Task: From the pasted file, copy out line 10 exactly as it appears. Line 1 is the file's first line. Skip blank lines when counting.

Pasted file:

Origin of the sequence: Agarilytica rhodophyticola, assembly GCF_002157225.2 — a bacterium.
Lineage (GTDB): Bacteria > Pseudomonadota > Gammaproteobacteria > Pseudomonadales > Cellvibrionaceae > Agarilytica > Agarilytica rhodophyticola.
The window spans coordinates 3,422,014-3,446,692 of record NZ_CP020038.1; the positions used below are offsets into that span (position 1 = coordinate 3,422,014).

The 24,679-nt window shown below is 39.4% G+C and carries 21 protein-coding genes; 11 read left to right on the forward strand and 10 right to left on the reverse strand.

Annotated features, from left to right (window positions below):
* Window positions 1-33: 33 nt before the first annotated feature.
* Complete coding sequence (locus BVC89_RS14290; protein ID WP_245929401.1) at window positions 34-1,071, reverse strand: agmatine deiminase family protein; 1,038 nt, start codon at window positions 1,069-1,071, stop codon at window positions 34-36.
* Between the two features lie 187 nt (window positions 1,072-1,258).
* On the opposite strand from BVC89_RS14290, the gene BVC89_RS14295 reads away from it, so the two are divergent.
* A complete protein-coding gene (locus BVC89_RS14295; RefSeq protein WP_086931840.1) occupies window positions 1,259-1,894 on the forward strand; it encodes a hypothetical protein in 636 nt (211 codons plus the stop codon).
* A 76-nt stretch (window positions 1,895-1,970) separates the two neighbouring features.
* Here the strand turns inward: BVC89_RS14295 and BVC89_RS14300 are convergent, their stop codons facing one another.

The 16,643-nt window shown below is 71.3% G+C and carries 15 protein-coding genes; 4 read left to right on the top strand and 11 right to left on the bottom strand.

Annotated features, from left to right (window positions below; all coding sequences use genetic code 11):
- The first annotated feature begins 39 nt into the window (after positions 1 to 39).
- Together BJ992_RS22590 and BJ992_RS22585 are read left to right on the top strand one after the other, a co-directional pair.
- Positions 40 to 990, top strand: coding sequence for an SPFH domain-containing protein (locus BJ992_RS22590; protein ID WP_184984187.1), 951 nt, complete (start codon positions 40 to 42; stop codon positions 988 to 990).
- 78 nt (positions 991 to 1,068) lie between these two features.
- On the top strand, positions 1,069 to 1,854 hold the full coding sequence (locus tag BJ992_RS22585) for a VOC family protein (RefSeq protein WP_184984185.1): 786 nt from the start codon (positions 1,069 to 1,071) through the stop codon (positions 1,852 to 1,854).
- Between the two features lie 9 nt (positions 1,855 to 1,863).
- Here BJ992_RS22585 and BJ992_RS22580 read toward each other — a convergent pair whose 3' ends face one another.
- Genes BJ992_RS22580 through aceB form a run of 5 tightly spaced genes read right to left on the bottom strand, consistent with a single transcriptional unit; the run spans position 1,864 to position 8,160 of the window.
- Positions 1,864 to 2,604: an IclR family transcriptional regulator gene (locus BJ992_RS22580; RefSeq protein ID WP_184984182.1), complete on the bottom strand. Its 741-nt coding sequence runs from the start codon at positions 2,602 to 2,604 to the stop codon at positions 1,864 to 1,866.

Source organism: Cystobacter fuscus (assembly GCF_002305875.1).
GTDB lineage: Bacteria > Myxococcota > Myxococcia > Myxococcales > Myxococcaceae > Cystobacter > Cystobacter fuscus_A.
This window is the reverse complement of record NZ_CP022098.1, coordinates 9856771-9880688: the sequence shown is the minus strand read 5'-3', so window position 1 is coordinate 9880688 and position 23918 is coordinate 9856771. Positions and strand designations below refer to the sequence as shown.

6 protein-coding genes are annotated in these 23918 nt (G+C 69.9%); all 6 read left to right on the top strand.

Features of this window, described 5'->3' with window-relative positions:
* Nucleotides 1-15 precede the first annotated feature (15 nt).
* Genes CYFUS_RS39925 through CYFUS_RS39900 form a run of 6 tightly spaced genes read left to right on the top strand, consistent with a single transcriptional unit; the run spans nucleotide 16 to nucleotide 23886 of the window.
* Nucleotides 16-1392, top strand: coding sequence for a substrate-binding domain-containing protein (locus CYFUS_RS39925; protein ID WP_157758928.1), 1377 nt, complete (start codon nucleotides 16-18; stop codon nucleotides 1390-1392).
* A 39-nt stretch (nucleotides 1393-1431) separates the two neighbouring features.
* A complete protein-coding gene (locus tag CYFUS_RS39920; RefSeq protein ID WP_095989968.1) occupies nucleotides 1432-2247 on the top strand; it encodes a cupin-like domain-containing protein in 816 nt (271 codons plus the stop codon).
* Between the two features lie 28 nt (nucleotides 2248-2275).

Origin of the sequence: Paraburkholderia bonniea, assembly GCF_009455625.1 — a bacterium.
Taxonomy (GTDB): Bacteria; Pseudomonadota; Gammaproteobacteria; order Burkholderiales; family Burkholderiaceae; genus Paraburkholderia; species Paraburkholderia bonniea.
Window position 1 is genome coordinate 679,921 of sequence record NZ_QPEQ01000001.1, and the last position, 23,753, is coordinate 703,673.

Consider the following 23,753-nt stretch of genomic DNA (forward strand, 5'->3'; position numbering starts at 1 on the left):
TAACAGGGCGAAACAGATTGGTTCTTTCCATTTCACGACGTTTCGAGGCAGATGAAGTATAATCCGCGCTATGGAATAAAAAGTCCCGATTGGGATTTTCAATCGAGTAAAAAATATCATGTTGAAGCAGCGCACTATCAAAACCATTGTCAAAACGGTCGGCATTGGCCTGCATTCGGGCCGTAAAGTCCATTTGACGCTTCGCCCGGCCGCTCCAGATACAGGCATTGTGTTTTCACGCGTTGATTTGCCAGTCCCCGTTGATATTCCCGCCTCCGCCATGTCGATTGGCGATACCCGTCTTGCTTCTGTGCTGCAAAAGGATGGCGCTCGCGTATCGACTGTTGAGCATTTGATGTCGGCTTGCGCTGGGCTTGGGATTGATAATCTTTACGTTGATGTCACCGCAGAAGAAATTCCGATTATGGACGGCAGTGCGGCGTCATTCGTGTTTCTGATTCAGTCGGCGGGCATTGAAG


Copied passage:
* A complete protein-coding gene (locus BVC89_RS14295; RefSeq protein WP_086931840.1) occupies window positions 1,259-1,894 on the forward strand; it encodes a hypothetical protein in 636 nt (211 codons plus the stop codon).